Elinor Lipman: The Continuing Saga

I have read all but one of the available Elinor Lipman books following my great success with The Family Man. And I am now pleased to report that Elinor Lipman has gone on my Favored Authors list. She is the kind of author you want to have on your shelves for when you wake up at night with terrible nightmares (or even just fretful stress dreams), or when you need an undemanding book to read ten pages of while you’re brushing your teeth at night.

Not all of these books share the feature of The Family Man that the good characters have nice things happen to them, and the bad characters get their comeuppance. However, they do all share the feature that the thrust of the plot is away from isolation and sadness, and towards contentment and love. That is an awesome feature for a book to have, and I am saying that as a girl who loves the sort of ending like The Secret History has, where it’s utterly grim and also a little ambiguous and strange. I love that sort of ending! But there are times in my life when I like to feel that the world trades in happy endings as well as sad ones.

Another good quality of Elinor Lipman is her gift with titles. She is not Tennessee Williams, but the woman has some solid titles. The Dearly Departed is a good title in general and a perfect title for the book, in that it captures both the sadness and the wry bewilderment the two main characters feel about their dead parents. The Pursuit of Alice Thrift is good because that name is perfect for that character, and because it’s a fussily articulated title to go with its fussily articulate protagonist. And! My favorite of the titles! My Latest Grievance. That is an awesome title. I was telling my mother I would make that the title of my memoir if I wrote a memoir. Since I am not going to write a memoir, I’m going to start a series of blog posts called My Latest Grievance, in which I complain about petty things that bother me, like the preponderance of mopey ballads in this year’s Eurovision line-up, and people who just stand there on the subway escalator so that you’re trapped behind them watching your train leave without you because these damn people wouldn’t follow the damn rules and just walk down the damn escalator.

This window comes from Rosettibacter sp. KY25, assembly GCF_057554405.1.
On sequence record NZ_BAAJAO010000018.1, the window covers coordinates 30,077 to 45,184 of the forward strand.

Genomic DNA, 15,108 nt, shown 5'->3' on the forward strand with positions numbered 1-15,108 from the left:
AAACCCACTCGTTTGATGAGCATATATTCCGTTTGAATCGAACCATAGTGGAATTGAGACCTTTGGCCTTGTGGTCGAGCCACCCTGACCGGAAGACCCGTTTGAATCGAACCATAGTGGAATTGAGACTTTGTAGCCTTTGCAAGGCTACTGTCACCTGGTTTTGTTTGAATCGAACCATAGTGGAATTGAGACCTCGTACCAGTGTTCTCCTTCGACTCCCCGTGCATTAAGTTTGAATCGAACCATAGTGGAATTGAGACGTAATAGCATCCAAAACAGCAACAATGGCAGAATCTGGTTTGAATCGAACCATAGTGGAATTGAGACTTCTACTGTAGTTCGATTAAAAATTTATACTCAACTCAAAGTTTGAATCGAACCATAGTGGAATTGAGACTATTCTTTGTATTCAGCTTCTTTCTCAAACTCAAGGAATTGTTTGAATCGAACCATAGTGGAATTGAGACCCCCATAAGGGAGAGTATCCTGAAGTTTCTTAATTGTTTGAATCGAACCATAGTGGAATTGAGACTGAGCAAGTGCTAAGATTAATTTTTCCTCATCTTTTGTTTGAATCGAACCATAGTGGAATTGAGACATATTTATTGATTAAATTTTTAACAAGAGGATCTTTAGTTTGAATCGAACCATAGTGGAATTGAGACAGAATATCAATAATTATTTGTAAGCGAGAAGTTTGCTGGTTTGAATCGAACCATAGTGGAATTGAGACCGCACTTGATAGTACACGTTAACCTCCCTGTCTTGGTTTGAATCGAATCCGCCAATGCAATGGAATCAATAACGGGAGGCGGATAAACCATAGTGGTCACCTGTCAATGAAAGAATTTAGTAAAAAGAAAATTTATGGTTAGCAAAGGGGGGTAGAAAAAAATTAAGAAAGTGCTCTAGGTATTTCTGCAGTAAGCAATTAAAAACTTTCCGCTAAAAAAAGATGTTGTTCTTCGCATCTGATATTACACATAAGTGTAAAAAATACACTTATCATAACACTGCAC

Litlove (Litlove, if I haven’t said it lately, I think you’re great) very rightly says that Elinor Lipman belongs in the intelligent comfort read category, the same category in which I would place someone like Marisa de los Santos. If I tried to describe the plots of any of her books, they would sound predictable, and well, they are in a way, I guess (you know the anti-Semitic lady in The Inn at Lake Devine is going to get called on her bullshit), but they are such a joy to read that it doesn’t matter.

That’s my pitch in brief, I guess: Elinor Lipman is a joy. When I have books of hers in my library bag, I have to exercise great restraint in not pouncing upon them and gobbling them all up. I delay gratification, an activity I enjoy, and it feels like such a treat to finally get to read the books. Her backlist couldn’t be big enough to please me, but I’m delighted that she is still young, shares Oscar Wilde’s birthday, and puts out a new book every couple of years. Elinor Lipman! Make your life happier by reading her books!

16 thoughts on “Elinor Lipman: The Continuing Saga